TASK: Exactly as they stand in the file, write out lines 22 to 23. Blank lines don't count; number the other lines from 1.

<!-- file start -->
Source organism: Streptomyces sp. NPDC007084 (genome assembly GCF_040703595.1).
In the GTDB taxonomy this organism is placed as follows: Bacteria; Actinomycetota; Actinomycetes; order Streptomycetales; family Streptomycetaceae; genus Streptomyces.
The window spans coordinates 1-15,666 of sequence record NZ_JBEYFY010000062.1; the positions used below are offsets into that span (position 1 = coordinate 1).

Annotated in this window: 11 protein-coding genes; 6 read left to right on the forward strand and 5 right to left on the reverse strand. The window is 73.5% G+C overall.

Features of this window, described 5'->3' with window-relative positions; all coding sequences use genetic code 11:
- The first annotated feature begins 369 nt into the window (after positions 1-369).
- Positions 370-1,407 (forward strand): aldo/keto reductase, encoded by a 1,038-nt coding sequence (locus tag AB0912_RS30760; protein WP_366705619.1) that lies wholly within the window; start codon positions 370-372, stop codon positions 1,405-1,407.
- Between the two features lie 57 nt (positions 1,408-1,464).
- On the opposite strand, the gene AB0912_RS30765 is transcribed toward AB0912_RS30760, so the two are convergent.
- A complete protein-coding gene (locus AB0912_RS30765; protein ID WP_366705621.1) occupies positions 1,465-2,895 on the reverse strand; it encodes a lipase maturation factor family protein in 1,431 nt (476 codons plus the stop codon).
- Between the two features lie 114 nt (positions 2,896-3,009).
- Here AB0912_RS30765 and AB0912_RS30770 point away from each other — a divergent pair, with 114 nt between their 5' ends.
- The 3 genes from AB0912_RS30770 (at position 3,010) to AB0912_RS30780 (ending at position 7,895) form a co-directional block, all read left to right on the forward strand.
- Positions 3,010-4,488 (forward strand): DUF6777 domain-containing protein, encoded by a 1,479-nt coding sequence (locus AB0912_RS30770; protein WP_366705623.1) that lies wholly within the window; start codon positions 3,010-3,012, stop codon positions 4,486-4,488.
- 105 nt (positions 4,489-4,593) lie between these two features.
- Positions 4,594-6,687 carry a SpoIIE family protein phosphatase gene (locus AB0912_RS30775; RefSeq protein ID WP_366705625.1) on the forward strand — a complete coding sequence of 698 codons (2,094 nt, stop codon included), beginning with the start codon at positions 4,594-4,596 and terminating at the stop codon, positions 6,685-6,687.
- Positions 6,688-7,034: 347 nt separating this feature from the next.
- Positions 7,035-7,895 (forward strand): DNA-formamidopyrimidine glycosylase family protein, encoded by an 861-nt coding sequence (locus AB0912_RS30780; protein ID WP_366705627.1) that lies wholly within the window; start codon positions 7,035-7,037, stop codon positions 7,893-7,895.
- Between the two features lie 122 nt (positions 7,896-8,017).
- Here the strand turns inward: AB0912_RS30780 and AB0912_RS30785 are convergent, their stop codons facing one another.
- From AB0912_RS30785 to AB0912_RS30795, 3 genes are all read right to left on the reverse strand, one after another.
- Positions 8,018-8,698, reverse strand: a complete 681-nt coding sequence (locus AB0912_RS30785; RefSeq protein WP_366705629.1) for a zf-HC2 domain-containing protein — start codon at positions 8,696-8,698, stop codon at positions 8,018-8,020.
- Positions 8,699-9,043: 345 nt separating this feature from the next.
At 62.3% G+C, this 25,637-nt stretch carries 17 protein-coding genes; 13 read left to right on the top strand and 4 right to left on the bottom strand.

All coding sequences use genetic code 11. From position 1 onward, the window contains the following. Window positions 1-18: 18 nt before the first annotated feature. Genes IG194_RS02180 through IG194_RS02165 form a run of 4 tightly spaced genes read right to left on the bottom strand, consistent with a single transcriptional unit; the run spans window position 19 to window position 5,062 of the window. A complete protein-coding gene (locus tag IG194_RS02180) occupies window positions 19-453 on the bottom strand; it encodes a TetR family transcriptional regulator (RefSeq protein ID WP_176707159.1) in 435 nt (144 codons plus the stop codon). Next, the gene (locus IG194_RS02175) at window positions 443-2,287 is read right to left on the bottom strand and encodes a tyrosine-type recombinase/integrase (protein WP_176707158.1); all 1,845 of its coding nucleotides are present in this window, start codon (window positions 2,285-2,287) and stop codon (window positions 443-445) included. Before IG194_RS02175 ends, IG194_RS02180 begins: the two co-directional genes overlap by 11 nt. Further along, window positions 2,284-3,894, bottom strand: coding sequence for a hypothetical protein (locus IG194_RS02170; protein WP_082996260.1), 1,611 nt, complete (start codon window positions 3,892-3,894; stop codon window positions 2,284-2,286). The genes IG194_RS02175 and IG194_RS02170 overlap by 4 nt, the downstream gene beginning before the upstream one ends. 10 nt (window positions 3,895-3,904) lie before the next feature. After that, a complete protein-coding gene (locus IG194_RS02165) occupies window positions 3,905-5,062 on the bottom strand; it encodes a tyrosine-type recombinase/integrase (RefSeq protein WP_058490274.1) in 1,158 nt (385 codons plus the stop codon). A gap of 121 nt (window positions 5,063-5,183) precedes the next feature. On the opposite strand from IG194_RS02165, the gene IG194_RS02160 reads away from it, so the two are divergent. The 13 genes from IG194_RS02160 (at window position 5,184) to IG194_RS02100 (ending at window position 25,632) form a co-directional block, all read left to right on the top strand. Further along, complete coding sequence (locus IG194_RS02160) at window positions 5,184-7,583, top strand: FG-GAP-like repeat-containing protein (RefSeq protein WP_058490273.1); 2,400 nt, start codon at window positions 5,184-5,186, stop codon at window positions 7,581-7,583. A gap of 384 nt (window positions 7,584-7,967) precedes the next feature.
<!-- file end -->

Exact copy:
- Positions 8,018-8,698, reverse strand: a complete 681-nt coding sequence (locus AB0912_RS30785; RefSeq protein WP_366705629.1) for a zf-HC2 domain-containing protein — start codon at positions 8,696-8,698, stop codon at positions 8,018-8,020.
- Positions 8,699-9,043: 345 nt separating this feature from the next.